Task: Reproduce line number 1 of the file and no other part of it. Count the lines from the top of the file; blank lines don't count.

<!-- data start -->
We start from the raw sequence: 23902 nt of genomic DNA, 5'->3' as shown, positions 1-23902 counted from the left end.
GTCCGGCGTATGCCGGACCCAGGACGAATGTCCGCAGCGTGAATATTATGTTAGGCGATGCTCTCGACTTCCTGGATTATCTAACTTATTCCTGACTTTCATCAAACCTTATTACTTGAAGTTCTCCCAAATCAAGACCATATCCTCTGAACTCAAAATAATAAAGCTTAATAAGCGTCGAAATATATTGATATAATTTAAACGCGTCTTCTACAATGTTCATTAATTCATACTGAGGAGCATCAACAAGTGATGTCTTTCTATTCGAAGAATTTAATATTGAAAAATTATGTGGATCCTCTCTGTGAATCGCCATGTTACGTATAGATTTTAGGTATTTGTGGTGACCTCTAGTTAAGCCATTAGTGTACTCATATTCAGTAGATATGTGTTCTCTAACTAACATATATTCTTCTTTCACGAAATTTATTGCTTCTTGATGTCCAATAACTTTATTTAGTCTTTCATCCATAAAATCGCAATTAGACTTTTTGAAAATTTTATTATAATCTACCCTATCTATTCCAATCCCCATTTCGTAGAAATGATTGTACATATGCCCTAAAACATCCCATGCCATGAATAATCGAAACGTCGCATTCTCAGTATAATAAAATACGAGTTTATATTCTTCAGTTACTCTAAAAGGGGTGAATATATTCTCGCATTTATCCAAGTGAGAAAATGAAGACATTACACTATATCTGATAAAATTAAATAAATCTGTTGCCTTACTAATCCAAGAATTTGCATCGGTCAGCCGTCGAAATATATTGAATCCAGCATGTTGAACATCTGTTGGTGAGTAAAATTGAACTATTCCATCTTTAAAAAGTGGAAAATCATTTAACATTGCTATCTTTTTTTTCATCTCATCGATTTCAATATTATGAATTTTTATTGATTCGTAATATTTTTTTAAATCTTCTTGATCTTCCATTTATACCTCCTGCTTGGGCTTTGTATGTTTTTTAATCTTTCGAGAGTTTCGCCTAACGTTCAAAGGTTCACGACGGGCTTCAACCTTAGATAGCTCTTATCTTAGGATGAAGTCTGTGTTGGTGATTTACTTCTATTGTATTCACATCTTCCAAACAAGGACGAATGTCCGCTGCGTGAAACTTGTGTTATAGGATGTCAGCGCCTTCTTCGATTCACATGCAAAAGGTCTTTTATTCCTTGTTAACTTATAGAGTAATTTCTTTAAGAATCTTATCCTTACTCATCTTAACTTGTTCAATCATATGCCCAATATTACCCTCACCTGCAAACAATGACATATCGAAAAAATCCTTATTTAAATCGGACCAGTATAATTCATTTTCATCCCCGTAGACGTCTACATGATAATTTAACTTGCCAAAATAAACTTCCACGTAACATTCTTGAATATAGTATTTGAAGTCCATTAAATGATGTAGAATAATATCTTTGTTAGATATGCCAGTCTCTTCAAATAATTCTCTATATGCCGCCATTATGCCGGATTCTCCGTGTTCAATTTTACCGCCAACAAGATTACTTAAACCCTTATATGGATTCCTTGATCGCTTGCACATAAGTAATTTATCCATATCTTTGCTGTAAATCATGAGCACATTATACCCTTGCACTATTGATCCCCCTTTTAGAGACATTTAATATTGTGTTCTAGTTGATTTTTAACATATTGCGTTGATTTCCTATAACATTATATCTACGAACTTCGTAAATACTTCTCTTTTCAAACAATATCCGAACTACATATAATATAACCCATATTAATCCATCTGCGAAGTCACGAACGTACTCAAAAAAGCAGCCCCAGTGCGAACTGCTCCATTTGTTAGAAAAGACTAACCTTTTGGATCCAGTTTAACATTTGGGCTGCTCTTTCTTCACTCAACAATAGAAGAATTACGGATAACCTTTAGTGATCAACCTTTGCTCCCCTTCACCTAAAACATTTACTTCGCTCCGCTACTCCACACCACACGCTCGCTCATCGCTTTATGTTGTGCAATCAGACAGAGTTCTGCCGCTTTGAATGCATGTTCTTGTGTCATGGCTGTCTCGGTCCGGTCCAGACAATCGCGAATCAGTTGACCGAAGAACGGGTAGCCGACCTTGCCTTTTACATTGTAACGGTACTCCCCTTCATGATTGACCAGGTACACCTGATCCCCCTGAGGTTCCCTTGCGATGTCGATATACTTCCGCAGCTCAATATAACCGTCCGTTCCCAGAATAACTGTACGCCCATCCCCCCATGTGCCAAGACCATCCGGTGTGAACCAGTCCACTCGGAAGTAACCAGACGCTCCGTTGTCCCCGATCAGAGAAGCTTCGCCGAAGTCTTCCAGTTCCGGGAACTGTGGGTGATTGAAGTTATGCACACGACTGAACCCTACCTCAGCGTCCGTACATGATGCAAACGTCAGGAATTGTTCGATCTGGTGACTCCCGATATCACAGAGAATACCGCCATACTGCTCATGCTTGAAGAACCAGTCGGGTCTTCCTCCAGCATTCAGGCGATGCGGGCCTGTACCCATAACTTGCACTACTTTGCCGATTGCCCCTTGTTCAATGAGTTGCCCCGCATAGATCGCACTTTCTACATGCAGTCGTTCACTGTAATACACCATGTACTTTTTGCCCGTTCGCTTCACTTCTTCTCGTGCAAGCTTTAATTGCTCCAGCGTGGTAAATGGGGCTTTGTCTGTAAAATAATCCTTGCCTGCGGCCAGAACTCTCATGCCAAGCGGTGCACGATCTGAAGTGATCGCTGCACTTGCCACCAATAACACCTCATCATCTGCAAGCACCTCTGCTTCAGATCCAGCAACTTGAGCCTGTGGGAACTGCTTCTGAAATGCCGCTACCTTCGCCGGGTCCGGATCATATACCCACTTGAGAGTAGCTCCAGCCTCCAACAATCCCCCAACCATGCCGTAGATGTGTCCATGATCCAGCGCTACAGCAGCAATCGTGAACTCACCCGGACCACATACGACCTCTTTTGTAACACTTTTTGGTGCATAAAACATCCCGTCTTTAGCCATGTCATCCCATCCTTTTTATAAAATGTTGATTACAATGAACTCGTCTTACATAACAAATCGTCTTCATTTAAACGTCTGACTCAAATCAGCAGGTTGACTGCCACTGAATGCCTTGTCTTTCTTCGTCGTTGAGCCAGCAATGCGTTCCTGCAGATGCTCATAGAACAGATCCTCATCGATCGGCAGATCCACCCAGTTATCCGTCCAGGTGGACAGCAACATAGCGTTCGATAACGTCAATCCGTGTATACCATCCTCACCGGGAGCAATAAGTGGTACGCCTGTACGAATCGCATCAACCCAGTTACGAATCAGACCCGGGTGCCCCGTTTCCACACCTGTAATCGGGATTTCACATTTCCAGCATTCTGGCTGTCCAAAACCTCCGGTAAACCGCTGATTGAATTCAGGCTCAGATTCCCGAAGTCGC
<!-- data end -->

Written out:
We start from the raw sequence: 23902 nt of genomic DNA, 5'->3' as shown, positions 1-23902 counted from the left end.